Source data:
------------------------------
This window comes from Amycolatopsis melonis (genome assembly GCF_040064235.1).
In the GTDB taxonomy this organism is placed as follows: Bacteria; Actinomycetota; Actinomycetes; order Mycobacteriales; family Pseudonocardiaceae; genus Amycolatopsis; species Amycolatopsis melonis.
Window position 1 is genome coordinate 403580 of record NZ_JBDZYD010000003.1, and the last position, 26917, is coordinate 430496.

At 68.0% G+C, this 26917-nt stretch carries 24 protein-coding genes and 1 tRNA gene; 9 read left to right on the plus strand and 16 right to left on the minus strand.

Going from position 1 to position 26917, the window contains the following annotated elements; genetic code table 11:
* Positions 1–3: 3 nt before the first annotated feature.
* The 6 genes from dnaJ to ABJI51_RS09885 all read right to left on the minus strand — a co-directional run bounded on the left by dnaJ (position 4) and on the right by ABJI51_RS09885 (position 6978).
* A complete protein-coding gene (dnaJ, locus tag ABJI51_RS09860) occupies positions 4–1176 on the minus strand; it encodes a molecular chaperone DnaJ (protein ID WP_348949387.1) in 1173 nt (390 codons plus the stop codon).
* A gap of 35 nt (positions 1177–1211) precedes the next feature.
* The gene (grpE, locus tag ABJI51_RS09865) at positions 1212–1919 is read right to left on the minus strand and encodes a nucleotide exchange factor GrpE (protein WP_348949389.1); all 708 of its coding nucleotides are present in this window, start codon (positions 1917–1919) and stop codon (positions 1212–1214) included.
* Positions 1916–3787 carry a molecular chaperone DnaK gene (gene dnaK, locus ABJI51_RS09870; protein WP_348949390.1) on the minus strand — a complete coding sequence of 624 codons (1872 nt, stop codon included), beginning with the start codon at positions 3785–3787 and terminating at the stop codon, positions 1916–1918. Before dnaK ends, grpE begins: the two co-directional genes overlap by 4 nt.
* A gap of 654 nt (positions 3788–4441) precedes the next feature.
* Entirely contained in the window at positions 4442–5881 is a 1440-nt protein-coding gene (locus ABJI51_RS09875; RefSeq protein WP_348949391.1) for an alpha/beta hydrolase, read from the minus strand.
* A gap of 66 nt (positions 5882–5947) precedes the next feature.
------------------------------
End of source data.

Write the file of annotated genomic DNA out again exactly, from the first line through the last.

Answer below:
This window comes from Amycolatopsis melonis (genome assembly GCF_040064235.1).
In the GTDB taxonomy this organism is placed as follows: Bacteria; Actinomycetota; Actinomycetes; order Mycobacteriales; family Pseudonocardiaceae; genus Amycolatopsis; species Amycolatopsis melonis.
Window position 1 is genome coordinate 403580 of record NZ_JBDZYD010000003.1, and the last position, 26917, is coordinate 430496.

At 68.0% G+C, this 26917-nt stretch carries 24 protein-coding genes and 1 tRNA gene; 9 read left to right on the plus strand and 16 right to left on the minus strand.

Going from position 1 to position 26917, the window contains the following annotated elements; genetic code table 11:
* Positions 1–3: 3 nt before the first annotated feature.
* The 6 genes from dnaJ to ABJI51_RS09885 all read right to left on the minus strand — a co-directional run bounded on the left by dnaJ (position 4) and on the right by ABJI51_RS09885 (position 6978).
* A complete protein-coding gene (dnaJ, locus tag ABJI51_RS09860) occupies positions 4–1176 on the minus strand; it encodes a molecular chaperone DnaJ (protein ID WP_348949387.1) in 1173 nt (390 codons plus the stop codon).
* A gap of 35 nt (positions 1177–1211) precedes the next feature.
* The gene (grpE, locus tag ABJI51_RS09865) at positions 1212–1919 is read right to left on the minus strand and encodes a nucleotide exchange factor GrpE (protein WP_348949389.1); all 708 of its coding nucleotides are present in this window, start codon (positions 1917–1919) and stop codon (positions 1212–1214) included.
* Positions 1916–3787 carry a molecular chaperone DnaK gene (gene dnaK, locus ABJI51_RS09870; protein WP_348949390.1) on the minus strand — a complete coding sequence of 624 codons (1872 nt, stop codon included), beginning with the start codon at positions 3785–3787 and terminating at the stop codon, positions 1916–1918. Before dnaK ends, grpE begins: the two co-directional genes overlap by 4 nt.
* A gap of 654 nt (positions 3788–4441) precedes the next feature.
* Entirely contained in the window at positions 4442–5881 is a 1440-nt protein-coding gene (locus ABJI51_RS09875; RefSeq protein WP_348949391.1) for an alpha/beta hydrolase, read from the minus strand.
* A gap of 66 nt (positions 5882–5947) precedes the next feature.